About twenty-five miles north of Albany, the view from our open windshield began to change as the terrain transitioned from rural to urban, and the sky, all day having been a brilliant, cloudless blue, was turning ominously dark. Greenish, blue-grey clouds were quickly forming and roiling hellishly overhead. Occasional bursts of wind buffeted our cruising van. Suddenly, random splats of rain spanked the windshield. I reached up to the tiny chrome knob above the windshield and turned on the single, vacuum-powered wiper. The little 10” blade began its solo slip-sliding dance over my half of the windshield, its tempo dictated by whether the engine was accelerating or decelerating. The clouds seriously thickened and the rain began to pound in sheets. This was looking less like a passing summer shower and more like a monsoon. Time to close the windshield! Reaching over the tall, vibrating shifter and emergency brake levers, I grabbed the windshield crank and turned. Nothing. Around and around the crank went, but the windshield remained open, spray whipping through the 8" gap. I pounded on the dashboard, hoping to engage the crank, but it could not be heard over the vertically slashing rain, the buckshot cracking of thunder and hail, the rushing of tires over rapidly flooding highway and the roar of an unmuffled 390 cubic inch, high-performance Corvette engine!

Water poured into the cab through the open windshield, cascading over the dashboard, saturating our legs on its way to the floor transforming the Chevy into a land-locked simulacrum of Niagara Falls' "Maid of the Mist". I was worried that the water would flow behind the dash and short out the tangle of wires and fuses hidden within. My wife had pulled out towels and was futilely attempting to plug up the windshield gap. My daughter remained wide-eyed, strapped in her car seat, Binky still pulsating wildly. The little windshield wiper valiantly slashed at the relentless deluge. “That wiper is next to worthless,” I shouted over the din. Apparently hearing me and not appreciating my sentiment, the wiper, as if on cue, flung itself in a 360 degree arc before completely detaching itself from its pneumatic motor and hurled itself sacrificially onto the highway, where, I imagined, it met its untimely demise under the wheels of a Peterbuilt.

Things were going from bad to worse in rapid order. I could see nothing at all beyond the grey, streaked, glass of the windshield. Trying to find a bit of humor in it all, I mused to myself, “So, this is what it must be like to be a marine mammal in an underwater tank at SeaWorld?” Mindlessly, I pulled on the headlight switch, as if turning on those old beacons would somehow enable the blind to see. The headlamps were mere electrical cataracts…next to useless.  When the rancid smell of ozone began to permeate the cab, the dash lights began to flicker. The headlights blinked on and off in a schizophrenic Morse code. David Bromberg ceased to sing. And then the engine stopped. Then started. Then stopped. And started again and ran for about a minute before it died with a waterlogged wheeze.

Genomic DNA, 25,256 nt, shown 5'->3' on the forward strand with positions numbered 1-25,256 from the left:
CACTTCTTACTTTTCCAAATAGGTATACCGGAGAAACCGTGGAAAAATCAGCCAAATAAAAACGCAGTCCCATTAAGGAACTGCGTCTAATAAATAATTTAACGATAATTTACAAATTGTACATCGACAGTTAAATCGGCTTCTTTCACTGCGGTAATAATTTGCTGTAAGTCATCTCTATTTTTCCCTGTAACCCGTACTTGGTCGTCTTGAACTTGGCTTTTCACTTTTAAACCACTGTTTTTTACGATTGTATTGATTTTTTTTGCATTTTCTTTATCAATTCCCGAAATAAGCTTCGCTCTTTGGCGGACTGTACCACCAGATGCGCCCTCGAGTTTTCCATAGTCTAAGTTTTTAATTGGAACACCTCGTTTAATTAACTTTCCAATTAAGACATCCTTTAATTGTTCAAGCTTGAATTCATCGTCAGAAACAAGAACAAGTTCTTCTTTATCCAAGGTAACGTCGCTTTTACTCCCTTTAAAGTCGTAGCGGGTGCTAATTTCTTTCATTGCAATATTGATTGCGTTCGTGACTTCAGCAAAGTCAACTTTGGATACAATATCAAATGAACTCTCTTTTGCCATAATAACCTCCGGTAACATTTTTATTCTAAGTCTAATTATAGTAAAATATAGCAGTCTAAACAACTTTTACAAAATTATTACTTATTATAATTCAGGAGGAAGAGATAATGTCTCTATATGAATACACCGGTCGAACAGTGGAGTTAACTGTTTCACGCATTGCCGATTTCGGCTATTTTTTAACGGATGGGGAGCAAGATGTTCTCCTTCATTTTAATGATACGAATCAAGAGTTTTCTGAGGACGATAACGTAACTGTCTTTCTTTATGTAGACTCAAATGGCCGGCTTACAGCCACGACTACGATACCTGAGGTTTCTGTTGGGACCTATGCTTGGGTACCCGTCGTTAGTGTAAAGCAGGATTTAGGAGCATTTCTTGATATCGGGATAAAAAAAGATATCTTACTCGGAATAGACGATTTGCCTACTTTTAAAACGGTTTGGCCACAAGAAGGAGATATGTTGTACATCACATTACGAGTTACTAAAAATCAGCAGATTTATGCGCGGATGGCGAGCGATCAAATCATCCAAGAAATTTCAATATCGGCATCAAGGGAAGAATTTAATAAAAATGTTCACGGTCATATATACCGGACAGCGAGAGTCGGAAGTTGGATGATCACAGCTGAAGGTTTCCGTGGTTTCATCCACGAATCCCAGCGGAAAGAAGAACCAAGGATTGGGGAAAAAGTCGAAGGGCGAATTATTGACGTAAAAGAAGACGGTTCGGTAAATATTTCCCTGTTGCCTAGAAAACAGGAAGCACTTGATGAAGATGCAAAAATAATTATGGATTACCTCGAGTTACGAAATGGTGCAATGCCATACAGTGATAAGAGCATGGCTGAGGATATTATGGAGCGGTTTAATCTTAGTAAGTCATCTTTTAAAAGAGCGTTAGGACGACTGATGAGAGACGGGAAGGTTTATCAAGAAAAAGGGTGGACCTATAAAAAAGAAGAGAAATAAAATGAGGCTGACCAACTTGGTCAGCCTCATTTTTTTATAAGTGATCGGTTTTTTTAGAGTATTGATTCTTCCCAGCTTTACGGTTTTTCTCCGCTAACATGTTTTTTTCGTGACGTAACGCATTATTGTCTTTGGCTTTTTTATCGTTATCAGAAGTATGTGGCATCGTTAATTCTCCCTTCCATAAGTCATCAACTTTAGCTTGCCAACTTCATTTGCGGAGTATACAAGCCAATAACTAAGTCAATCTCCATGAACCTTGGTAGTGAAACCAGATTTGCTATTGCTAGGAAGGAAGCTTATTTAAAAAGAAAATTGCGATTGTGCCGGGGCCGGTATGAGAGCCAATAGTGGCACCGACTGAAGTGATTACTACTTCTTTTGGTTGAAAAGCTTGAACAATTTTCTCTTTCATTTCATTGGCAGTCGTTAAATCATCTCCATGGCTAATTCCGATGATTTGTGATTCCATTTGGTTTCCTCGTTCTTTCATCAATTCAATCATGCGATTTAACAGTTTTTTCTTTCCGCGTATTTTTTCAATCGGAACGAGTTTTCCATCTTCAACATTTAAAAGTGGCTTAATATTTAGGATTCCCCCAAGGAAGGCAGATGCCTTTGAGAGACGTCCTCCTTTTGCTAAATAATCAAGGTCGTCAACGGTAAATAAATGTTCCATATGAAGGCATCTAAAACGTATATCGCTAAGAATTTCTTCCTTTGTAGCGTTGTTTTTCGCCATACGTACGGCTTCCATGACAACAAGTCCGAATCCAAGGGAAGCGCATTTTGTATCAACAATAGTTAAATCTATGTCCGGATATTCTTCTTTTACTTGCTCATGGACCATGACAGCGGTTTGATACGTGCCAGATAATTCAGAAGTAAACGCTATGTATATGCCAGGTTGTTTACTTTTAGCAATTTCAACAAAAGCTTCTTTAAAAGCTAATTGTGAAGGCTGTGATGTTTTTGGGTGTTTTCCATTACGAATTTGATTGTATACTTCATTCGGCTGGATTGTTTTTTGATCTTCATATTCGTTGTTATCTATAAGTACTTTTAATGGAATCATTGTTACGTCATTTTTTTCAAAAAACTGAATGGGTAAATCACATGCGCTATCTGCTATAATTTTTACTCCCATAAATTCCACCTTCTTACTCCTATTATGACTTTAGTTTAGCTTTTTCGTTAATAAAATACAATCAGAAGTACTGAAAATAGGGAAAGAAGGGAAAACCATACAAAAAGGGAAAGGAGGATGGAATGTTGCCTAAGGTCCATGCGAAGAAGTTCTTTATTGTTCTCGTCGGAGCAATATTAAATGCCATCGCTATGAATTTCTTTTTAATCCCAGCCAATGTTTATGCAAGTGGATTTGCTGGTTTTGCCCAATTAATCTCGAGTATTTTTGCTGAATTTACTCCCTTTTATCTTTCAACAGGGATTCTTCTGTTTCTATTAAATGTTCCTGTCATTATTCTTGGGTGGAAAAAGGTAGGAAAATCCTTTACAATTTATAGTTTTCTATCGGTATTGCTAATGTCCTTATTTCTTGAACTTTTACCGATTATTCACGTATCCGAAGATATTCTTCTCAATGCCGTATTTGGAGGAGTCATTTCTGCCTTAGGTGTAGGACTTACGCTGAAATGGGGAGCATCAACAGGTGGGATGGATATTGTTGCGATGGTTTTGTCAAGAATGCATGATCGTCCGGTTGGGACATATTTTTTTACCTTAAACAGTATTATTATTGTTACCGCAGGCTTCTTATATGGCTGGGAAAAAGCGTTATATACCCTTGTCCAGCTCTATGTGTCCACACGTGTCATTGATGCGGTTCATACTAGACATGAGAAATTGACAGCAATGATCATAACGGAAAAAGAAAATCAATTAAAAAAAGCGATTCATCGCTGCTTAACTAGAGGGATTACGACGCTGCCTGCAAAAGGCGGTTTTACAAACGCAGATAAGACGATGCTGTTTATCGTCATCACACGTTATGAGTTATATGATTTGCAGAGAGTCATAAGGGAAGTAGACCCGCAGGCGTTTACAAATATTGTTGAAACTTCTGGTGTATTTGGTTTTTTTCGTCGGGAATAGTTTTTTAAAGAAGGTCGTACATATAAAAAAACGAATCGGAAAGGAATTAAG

I somehow managed to pull off the highway without impaling ourselves on a guardrail or crashing into a piling. My wife wouldn’t look at me. I leaped from the cab, slammed the windshield shut and raised the hood. Within five seconds I was drenched. I once again checked the battery cables, and wiggled the broiling-hot spark plug wires as if this ju-ju would somehow make things right. Other blinded vehicles were now pulling over as I returned like a drowned rat to the relative moistness of the dripping cab. I sat silently fuming for about five minutes, and then I exploded. I slapped the slimy dashboard with my Goopy, greasy hands, stomped the waterlogged shag carpet with my sloshing boots and screamed like a banshee at the relentless rain. My daughter, duly alarmed by my meltdown, explosively discharged her Binky with a shriek of her own and joined the fracas. The wife remained silently smoldering. I kicked the spindly shifter with its stupid Eight-Ball knob. Then, like a mule, I kicked the emergency brake lever, and - EUREKA! - the lights came on! I kicked the brake lever again. The lights flashed on and off with each accost.

Once again I braved the deluge, this time slithering under the van like a water snake as torrents of greasy, muddy road water broke over my shoulders and filled my pockets with trash and silt. I located the brake lever and noted that, A) the lever had come loose, and B) some genius had attached the vehicle’s ground strap to this loose, vibrating lever! I tightened it up and - voila! - the lights blinked on! I slogged back to the cab and pushed the starter button – nothing. WHAT THE FRIG? Grabbing a screwdriver, I waded back out into the typhoon, raised the hood and located the starter motor. I screamed over the howling wind at my wife to put the engine into neutral and her foot on the brake as I arced the starter with my screwdriver. VRRRROOOOOOM! The engine roared to life!

Back in the cab, engine purring contentedly (at least something was content!), I set the giant heater to ‘defrost’ in the hope of drying off the windshield. As the defroster’s sleepy electric motor gained momentum, hot, steamed air filled the cab and before long the entire interior was transformed into a rolling, roiling Finnish sauna. I was ready to walk to Connecticut - alone! But night was creeping in and we still had miles to go before we schlepped, so we meandered our way around Albany like damp, sightless moles and onto Rt. 90 eastbound.

Despite the sauna-like conditions inside the old Chevy, the remainder of the ride on the Massachusetts Turnpike and through the Berkshire Hills into Connecticut was uneventful, though the mood was decidedly tense and the climate between us unseasonably chilly. Drained and exhausted, we continued along our down-beaten route, illuminated by the two, pale yellow headlamps. It was well past 10 o’clock when we arrived at my in-law’s home in northwest CT. Their quaint, Victorian house was situated on a rather hilly street in a quiet, residential part of town. It appeared as if the entire street had fallen asleep. Surely, no one was quite prepared for what would happen next.